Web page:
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I've started my PWK Course, and now I'm on Buffer Overflow topic, which contains SLMail 5.5.0 exploitation.

Buffer Overflow is so great interesting for me, but I can't imagine how would look real life buffer overflow exploitation of SLMail 5.5.0.

In the course, most of the time is used debugger to investigate EIP value etc. But in real life we don't have access to debugger on victim machine to debug application and investigate EIP value.

So, how this type of exploitation looks in real life?

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    In real life you first install the (vulnerable) application on a test machine, create a remote exploit for it and test this. On the test machine, a debugger is used. Once the exploit is finished you will execute this on the target remotely. – Jeroen Oct 30 '19 at 21:41
  • I had answered a similar question in this thread a while ago... – game0ver Oct 30 '19 at 22:00
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Absent certain exploit mitigations that intentionally randomize the process address space to defeat memory corruption attacks, a program's addresses will be highly predictable every time it runs. In other words, once you find a working exploit, it should work on every machine running the exact same version of the software (assuming there's no address space layout randomization). It does need to be an exact match - different architectures (like x86 vs. amd64 vs. ARM) won't match, nor will builds from the same source code but targeting different operating systems or compiled with different compiler flags. However, in practice, most software is distributed as a pre-built binary, so everybody on a given platform is in fact running the same version.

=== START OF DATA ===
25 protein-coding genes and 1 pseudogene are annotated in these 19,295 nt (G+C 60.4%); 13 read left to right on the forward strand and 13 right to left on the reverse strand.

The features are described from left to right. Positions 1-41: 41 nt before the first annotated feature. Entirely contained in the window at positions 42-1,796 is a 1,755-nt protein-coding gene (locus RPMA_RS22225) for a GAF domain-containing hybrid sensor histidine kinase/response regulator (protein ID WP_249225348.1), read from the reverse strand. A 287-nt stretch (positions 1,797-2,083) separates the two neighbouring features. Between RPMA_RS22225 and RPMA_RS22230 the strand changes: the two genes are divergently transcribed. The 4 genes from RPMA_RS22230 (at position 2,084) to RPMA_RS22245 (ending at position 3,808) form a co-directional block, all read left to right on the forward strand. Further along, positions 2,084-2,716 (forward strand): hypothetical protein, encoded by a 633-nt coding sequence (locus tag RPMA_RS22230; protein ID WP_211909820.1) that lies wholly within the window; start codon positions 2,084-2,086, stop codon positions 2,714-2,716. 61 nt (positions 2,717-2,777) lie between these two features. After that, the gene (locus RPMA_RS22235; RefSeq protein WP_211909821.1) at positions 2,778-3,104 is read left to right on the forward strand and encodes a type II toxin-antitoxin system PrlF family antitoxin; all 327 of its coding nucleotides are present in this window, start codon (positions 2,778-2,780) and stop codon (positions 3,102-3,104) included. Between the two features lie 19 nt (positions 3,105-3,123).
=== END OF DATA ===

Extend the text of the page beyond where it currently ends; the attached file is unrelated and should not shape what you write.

In some cases, the memory layout that you're targeting will be different depending on how the program was used prior to your exploit occurring. This isn't a problem in software where you control how it launches, but for many long-running servers it can be difficult to anticipate the software's current state when you attack it. One option is to just corrupt memory anyhow; the program will almost certainly crash (itself an exploitable issue, for denial of service) but often a watchdog will launch it again. Then, you attack the newly-launched process. Another option is to make your exploit robust against slightly missing the start of the shellcode/ROP chain. One way to do this is what's called a "NOP sled", where you put as many NOP (no-op) instructions as possible before your payload; when you do that, you only need to get the instruction pointer to land somewhere in the NOPs (or at the first part of the actual shellcode), and then the processor just "sleds" down the NOPs into your payload.

Defeating ASLR and other mitigations is a different topic, and potentially quite difficult.

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